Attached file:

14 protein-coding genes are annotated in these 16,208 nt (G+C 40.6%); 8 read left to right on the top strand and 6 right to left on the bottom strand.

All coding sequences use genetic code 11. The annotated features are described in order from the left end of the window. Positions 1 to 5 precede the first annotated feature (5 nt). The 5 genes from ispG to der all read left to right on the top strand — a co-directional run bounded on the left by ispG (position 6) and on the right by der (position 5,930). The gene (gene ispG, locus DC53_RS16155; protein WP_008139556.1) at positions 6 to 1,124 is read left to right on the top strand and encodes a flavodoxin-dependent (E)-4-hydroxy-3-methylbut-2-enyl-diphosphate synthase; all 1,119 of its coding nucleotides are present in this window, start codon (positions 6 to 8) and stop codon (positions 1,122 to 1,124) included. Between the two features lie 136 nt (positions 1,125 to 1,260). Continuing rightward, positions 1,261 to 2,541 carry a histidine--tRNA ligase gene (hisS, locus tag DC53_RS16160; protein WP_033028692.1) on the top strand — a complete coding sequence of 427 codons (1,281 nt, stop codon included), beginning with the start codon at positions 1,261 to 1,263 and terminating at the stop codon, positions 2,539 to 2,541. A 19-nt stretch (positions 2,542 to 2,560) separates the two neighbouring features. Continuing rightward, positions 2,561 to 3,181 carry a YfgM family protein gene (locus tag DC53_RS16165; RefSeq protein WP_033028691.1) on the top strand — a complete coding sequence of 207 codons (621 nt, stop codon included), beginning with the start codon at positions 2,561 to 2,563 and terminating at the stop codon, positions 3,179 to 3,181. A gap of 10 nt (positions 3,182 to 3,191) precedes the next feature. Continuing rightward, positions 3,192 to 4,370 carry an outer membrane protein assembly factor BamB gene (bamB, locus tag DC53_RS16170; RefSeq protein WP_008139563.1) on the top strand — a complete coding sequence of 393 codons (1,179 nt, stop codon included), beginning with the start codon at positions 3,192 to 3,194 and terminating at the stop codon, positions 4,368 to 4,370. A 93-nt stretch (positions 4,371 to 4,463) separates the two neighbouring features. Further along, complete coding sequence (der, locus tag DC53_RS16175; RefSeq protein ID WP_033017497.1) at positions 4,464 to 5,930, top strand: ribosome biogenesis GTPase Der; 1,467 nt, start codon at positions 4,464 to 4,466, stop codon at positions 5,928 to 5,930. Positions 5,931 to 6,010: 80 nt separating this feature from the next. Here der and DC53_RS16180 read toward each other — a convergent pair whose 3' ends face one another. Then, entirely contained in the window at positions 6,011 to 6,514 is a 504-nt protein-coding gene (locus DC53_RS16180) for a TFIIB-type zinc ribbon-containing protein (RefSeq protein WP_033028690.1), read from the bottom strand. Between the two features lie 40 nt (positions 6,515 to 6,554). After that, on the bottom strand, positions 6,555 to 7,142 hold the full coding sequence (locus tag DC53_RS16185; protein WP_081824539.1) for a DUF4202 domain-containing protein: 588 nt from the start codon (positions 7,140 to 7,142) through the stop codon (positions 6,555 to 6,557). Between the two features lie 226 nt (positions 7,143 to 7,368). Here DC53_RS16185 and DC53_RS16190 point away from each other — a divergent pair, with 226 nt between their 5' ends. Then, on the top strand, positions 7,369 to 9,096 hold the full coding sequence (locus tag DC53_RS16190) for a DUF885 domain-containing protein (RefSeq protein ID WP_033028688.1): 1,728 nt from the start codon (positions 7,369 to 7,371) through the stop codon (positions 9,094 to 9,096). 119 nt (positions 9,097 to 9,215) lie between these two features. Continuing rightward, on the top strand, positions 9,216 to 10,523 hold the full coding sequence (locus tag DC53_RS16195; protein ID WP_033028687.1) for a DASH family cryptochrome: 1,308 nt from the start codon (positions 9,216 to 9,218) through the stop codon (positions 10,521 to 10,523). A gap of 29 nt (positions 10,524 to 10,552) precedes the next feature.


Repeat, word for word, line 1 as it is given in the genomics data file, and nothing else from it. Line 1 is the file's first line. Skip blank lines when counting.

14 protein-coding genes are annotated in these 16,208 nt (G+C 40.6%); 8 read left to right on the top strand and 6 right to left on the bottom strand.